Episode 1 - The Beam
Of all the truths and lies perpetrated about Natasha Ryan in The Beam news feeds and so-called independent media, the only story that truly bothered Natasha was the one claiming her voice was enhanced by an add-on called an Audibox.
Rumor said that once, when Natasha had gone in for a resurfacing of the skin on her long neck and aristocratic chin (a job nanobots were notoriously bad at, given that it involved so many dying surface cells), she’d discreetly called a high-end enhancement dealer and ordered an implant that would subtly tune the reverberations of her larynx and make her perfect pitch that much more perfect. Beam reporters didn’t have details on exactly how the Audibox worked (seeing as its existence was a damnable lie), but they claimed it worked via biofeedback and that Natasha had needed to train herself to use it — to hold discreet notes in her mind so the Audibox could help her produce them. But that was utter and total bullshit. If she’d have to train herself to use a device, why wouldn’t she use that same time to train herself to sing properly instead?
None of the other lies bothered Natasha nearly as much. The gossip sheets claimed she’d cheated on Isaac with his brother. They claimed she’d been so early to try nanobot injections (nearly predating The Beam’s 1.5 iteration, back when it was known as the Crossbrace project) that she’d been over forty when her first album had dropped — a fact that would make her almost a hundred today. Both were bullshit. She’d cheated, but never any of the times the press had accused her of it and never with Micah. And when she’d released Via Persephone in ’36, she’d been twenty, as claimed. And as to the rest? Well, Natasha denied most of what came up about her on sheets inside The Beam, but the truth was that most of those stories were true. It was hard to argue too much without losing the ability to look yourself in the eye, so Natasha usually allowed her winning smile to speak for her, neither denying nor accepting.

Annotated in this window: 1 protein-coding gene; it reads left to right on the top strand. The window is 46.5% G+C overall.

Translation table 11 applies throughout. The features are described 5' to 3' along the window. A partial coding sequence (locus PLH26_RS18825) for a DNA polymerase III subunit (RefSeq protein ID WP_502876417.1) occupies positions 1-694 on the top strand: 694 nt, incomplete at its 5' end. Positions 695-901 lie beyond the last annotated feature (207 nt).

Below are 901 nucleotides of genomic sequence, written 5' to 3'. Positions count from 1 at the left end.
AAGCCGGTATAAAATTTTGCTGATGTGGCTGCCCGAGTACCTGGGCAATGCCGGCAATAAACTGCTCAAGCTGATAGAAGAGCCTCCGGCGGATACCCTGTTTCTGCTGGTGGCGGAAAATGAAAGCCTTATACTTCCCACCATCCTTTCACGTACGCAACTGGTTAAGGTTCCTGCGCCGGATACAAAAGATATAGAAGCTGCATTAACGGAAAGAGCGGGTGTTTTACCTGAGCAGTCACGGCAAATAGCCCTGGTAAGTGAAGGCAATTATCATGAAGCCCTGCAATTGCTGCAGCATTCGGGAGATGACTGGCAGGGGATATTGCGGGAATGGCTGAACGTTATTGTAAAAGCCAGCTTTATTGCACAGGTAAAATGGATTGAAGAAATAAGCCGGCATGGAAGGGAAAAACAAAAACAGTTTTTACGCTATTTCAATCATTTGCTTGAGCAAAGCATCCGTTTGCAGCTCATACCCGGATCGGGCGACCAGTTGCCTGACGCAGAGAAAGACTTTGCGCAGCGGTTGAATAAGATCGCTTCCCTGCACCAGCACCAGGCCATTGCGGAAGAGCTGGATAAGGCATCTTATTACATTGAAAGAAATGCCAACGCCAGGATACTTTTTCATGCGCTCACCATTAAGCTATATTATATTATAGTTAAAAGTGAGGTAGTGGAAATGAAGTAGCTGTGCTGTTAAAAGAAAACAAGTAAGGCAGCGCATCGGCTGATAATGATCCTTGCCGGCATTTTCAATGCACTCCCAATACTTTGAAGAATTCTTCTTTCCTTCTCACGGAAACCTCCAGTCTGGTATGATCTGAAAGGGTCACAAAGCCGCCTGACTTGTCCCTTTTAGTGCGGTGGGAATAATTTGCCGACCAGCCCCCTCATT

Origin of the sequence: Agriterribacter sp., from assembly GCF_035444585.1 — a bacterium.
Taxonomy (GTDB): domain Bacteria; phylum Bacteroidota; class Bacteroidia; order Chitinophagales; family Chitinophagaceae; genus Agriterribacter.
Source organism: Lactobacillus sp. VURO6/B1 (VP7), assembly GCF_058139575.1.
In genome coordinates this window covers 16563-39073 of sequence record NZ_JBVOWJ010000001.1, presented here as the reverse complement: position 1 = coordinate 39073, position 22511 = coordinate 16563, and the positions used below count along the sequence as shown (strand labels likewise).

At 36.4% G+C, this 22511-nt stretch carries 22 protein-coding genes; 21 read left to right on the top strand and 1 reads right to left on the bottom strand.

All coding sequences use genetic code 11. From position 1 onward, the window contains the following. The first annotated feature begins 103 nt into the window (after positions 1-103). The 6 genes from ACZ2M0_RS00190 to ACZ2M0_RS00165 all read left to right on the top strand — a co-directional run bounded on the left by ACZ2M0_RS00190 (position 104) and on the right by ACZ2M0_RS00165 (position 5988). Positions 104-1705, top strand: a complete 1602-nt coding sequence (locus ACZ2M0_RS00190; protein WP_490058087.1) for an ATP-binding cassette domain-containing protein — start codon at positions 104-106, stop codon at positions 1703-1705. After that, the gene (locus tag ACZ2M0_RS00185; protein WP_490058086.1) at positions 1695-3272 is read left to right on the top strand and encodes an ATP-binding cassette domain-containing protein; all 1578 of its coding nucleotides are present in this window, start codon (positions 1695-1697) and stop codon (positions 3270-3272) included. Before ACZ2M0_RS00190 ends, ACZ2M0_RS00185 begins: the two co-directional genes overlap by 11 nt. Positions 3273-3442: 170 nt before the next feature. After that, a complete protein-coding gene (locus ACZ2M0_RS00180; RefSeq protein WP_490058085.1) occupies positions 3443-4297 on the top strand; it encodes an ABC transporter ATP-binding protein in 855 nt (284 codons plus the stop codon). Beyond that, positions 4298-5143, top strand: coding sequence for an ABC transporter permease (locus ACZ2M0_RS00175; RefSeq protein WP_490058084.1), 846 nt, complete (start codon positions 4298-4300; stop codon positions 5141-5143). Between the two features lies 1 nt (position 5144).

As she stood in the spotlight on the Aphora Theater’s stage, the footlights nearly blinded her to the crowd. Still, she could see them well enough to know what her unenhanced voice (still raw and naked, as had been her signature since her debut) was doing to them. A girl with Natasha’s credits and social circle couldn’t be blamed for having a filter lens installed while she was getting a surgical eye lift, or for directing her circulating nanobots to spend extra time on her rod cells so as to see better in the dark. Because oh… what she could see! The dress circle in the front, decked in the very best finery, hung from her every note, their eyes wet and dreamy. The main floor (decked in still-decent finery) leaned forward, their lips slightly parted, occasionally holding hands. Even the lottery and contest winners at the back (in mismatched suits that shone at the elbows; God bless their hearts for trying) were rapt with attention.
Natasha didn’t need any goddamn Audibox in her throat to sound amazing. She was Natasha Fucking Ryan. Some singers could shatter glass with their voices, but Natasha Fucking Ryan could shatter hearts. She hadn’t risen to fame. She’d taken fame by the balls and demanded her due. Back then, in 2036, she’d been a fat girl with a dream, standing on stage as nature had made her. Today she was thin, supple, beautiful, and would live longer — and yes, she had had some help, but her voice hadn’t changed. Her pitch hadn’t been enhanced, nor the power of her songs altered. No one wrote Natasha’s lyrics other than herself, and while the source of the soul-tearing torment beneath her songs had changed, the torment itself remained. The people watching her performance would never know the elite nature of her daily hardships, but they all knew what it was like to be human. And in the end, human was human.
Natasha held up her arms, raising her voice an octave, increasing her volume precisely without artificial help. She held it, cascaded down, and ended in an elasticized note that trembled to a whisper. The crowd followed her movements, their eyes and chins lowering subconsciously. She could almost see pieces of their souls wisp from their chests and float away. Right now, Natasha could make them do anything. Right now, every person watching — live or via the Beam feed — was totally in love with her, as they always had been.
Natasha brought her hands down as her voice shimmered
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